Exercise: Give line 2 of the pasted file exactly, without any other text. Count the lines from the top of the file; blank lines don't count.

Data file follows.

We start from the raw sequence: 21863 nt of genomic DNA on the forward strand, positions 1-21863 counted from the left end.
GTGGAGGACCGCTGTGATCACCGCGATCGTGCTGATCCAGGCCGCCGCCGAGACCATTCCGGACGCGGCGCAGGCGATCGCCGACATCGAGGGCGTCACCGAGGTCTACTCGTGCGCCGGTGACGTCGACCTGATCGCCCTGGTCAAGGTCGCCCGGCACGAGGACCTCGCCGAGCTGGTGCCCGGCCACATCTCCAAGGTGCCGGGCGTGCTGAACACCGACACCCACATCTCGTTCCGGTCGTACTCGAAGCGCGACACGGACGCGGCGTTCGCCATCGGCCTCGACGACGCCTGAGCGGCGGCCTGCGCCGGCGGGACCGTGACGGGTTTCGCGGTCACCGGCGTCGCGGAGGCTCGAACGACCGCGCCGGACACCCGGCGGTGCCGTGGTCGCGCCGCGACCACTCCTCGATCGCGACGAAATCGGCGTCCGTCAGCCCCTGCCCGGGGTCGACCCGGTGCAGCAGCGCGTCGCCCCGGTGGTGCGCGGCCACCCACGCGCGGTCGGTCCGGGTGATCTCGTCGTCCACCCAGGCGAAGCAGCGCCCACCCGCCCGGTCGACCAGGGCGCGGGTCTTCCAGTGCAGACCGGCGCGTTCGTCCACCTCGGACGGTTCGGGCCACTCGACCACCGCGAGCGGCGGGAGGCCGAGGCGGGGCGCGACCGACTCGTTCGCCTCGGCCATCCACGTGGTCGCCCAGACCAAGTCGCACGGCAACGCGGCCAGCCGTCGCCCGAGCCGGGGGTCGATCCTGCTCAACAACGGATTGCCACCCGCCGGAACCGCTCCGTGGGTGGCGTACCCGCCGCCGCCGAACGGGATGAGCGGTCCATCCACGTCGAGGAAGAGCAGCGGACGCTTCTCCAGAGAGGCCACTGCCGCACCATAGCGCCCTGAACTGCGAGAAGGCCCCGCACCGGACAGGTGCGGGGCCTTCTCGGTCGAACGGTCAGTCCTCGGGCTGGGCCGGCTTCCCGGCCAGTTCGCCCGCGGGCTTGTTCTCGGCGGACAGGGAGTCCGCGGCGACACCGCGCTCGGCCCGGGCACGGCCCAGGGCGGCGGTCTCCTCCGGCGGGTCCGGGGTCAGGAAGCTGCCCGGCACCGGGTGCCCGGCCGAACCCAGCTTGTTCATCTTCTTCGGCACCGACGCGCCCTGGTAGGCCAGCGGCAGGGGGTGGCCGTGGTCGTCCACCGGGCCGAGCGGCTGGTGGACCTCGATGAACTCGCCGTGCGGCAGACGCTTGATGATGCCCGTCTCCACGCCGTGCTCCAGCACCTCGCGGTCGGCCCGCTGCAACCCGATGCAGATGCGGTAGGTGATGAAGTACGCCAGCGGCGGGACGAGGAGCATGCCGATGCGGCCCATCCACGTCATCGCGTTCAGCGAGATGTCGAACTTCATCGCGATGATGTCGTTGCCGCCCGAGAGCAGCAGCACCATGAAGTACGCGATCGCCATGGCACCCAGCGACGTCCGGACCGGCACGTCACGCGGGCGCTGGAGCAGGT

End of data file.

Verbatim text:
GTGGAGGACCGCTGTGATCACCGCGATCGTGCTGATCCAGGCCGCCGCCGAGACCATTCCGGACGCGGCGCAGGCGATCGCCGACATCGAGGGCGTCACCGAGGTCTACTCGTGCGCCGGTGACGTCGACCTGATCGCCCTGGTCAAGGTCGCCCGGCACGAGGACCTCGCCGAGCTGGTGCCCGGCCACATCTCCAAGGTGCCGGGCGTGCTGAACACCGACACCCACATCTCGTTCCGGTCGTACTCGAAGCGCGACACGGACGCGGCGTTCGCCATCGGCCTCGACGACGCCTGAGCGGCGGCCTGCGCCGGCGGGACCGTGACGGGTTTCGCGGTCACCGGCGTCGCGGAGGCTCGAACGACCGCGCCGGACACCCGGCGGTGCCGTGGTCGCGCCGCGACCACTCCTCGATCGCGACGAAATCGGCGTCCGTCAGCCCCTGCCCGGGGTCGACCCGGTGCAGCAGCGCGTCGCCCCGGTGGTGCGCGGCCACCCACGCGCGGTCGGTCCGGGTGATCTCGTCGTCCACCCAGGCGAAGCAGCGCCCACCCGCCCGGTCGACCAGGGCGCGGGTCTTCCAGTGCAGACCGGCGCGTTCGTCCACCTCGGACGGTTCGGGCCACTCGACCACCGCGAGCGGCGGGAGGCCGAGGCGGGGCGCGACCGACTCGTTCGCCTCGGCCATCCACGTGGTCGCCCAGACCAAGTCGCACGGCAACGCGGCCAGCCGTCGCCCGAGCCGGGGGTCGATCCTGCTCAACAACGGATTGCCACCCGCCGGAACCGCTCCGTGGGTGGCGTACCCGCCGCCGCCGAACGGGATGAGCGGTCCATCCACGTCGAGGAAGAGCAGCGGACGCTTCTCCAGAGAGGCCACTGCCGCACCATAGCGCCCTGAACTGCGAGAAGGCCCCGCACCGGACAGGTGCGGGGCCTTCTCGGTCGAACGGTCAGTCCTCGGGCTGGGCCGGCTTCCCGGCCAGTTCGCCCGCGGGCTTGTTCTCGGCGGACAGGGAGTCCGCGGCGACACCGCGCTCGGCCCGGGCACGGCCCAGGGCGGCGGTCTCCTCCGGCGGGTCCGGGGTCAGGAAGCTGCCCGGCACCGGGTGCCCGGCCGAACCCAGCTTGTTCATCTTCTTCGGCACCGACGCGCCCTGGTAGGCCAGCGGCAGGGGGTGGCCGTGGTCGTCCACCGGGCCGAGCGGCTGGTGGACCTCGATGAACTCGCCGTGCGGCAGACGCTTGATGATGCCCGTCTCCACGCCGTGCTCCAGCACCTCGCGGTCGGCCCGCTGCAACCCGATGCAGATGCGGTAGGTGATGAAGTACGCCAGCGGCGGGACGAGGAGCATGCCGATGCGGCCCATCCACGTCATCGCGTTCAGCGAGATGTCGAACTTCATCGCGATGATGTCGTTGCCGCCCGAGAGCAGCAGCACCATGAAGTACGCGATCGCCATGGCACCCAGCGACGTCCGGACCGGCACGTCACGCGGGCGCTGGAGCAGGT